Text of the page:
internet -> [eth0 – desktop Linux – wlan0] -> laptop Vista

I’m able to browse through Internet from my linux box, I also can make an ad hoc wireless connection between the Desktop and the Laptop.

But I can’t share internet. Could you give me a hand? I stuck on this….

Thanks,

Paolo · April 16, 2008 at 13:02

Hello Mariano,
you have to setup something like a firewall on your linux box (NAT and packet forwarding). The last time I have done this, I have used the “quick and dirty way” 🙂 with Firestarter. This piece of software has also a wizard to share an internet connection… 🙂
You can also play with iptables via the terminal, but, I guess, Firestarter will be more easy to set up.

Cheers.

Ian Page-Echols · October 6, 2008 at 00:05

You probably already know this, but if a Mac OS X machine is the one with the connection, there’s a much easier way to share the connection. In 10.5, go to the Sharing Preference Pane, click on the Internet Sharing option, select the drop down after “Share your connection from” (for example, airport) and select where you are getting your internet from, then click the check box below for which interface you want to send the internet connection to (for example, ethernet).

If you also turn on file sharing on the Mac, you can get to your files as well as surf using the second computer.

(In File Sharing, hit the options button to turn on SMB if you are using Windows, and sometimes that makes it easier in Linux as well)

Ian

p.s. – You can do this in 10.4 as well, but I don’t have a 10.4 machine in front of me right now.

Chanux · November 7, 2008 at 02:44

Was looking for this for some time. Thanx alot. great work.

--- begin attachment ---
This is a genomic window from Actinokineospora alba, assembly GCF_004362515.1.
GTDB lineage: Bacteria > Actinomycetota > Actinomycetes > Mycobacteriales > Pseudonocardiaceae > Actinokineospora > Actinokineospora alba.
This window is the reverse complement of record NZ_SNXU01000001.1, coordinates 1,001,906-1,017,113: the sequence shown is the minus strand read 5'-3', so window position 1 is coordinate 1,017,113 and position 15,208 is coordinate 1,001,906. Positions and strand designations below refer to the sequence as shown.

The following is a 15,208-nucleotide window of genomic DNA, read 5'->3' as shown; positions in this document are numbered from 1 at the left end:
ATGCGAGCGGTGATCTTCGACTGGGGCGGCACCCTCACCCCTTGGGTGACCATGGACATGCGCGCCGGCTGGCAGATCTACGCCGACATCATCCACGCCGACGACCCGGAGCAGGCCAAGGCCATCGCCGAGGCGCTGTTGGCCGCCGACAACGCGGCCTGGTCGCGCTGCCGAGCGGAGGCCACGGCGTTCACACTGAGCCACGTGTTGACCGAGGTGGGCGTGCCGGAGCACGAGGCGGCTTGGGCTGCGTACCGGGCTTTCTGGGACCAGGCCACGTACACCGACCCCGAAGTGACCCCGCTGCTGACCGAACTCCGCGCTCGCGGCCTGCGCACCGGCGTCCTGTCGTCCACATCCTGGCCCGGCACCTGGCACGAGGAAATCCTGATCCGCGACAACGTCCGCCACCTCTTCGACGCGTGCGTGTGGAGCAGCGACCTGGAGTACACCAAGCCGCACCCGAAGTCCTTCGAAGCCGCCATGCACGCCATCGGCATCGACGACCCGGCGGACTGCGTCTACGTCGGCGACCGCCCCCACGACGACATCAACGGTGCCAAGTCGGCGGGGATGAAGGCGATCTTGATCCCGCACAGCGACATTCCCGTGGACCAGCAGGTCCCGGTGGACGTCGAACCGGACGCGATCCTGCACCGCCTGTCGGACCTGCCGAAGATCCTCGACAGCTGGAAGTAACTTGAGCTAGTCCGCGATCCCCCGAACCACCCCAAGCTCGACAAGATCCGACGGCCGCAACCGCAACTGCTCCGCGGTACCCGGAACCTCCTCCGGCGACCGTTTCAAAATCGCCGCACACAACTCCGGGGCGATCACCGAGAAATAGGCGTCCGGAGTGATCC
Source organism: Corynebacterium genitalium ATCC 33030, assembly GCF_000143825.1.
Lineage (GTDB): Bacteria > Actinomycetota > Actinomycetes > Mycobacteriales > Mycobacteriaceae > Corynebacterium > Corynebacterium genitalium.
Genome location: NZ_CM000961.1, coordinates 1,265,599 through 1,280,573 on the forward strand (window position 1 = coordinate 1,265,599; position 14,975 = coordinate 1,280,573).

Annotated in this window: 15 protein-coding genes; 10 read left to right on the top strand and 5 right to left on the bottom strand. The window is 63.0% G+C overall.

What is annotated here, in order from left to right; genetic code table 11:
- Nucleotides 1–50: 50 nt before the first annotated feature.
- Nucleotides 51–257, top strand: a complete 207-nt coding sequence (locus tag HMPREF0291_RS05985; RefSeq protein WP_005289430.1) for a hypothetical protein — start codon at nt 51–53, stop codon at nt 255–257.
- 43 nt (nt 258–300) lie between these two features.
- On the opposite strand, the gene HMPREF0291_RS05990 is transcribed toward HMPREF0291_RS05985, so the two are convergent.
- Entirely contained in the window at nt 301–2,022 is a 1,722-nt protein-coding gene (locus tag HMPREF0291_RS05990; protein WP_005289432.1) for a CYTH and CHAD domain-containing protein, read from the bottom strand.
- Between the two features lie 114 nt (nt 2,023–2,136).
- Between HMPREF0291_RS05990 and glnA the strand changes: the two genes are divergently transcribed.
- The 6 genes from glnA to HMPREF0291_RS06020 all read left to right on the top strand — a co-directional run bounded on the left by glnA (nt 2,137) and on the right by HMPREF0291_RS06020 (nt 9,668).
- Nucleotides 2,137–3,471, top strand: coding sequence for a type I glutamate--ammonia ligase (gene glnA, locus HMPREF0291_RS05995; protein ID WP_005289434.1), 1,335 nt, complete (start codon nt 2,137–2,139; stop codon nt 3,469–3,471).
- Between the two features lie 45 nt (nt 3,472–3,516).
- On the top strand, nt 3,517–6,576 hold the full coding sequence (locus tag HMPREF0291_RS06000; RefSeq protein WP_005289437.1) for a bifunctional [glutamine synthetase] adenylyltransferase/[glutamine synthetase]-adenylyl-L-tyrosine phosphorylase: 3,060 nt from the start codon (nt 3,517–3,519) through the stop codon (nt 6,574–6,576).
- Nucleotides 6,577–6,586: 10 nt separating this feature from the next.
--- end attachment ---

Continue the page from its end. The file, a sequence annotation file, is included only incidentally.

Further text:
Hamsaaya · March 16, 2009 at 04:00

This may not be revelant but i figured i’d post this anyway. If you’re using ubuntu 8.10 you may be in for some issues with the network manager. For some unknown reason it stops functioning. You will need to manually set you’re resolv.conf with your ISP’s DNS servers. That file is located in /etc/network/resolv.conf

Naresh · April 10, 2009 at 14:58

Hi,
I have b43 wireless driver installed then how can i connect to a peer to peer network

Thomas · October 1, 2009 at 20:23

For all those trying to setup ad-hoc on two linux machines and not getting pings returned:

I had same issues.

You must ensure ip address assigned to each and then make sure you use sudo (or su) when calling the ping command – for some reason pings were not returned when calling it from normal user account.

Then should work no probs – don’t need to bother with managed just set both as ad-hoc.

Carla Araujo · March 12, 2010 at 05:38

cool blog!!!

name · May 4, 2010 at 16:36

best for you,

suryajith chillara · September 27, 2010 at 19:59

you could also use shorewall incase iptables seem a bit not easy to handle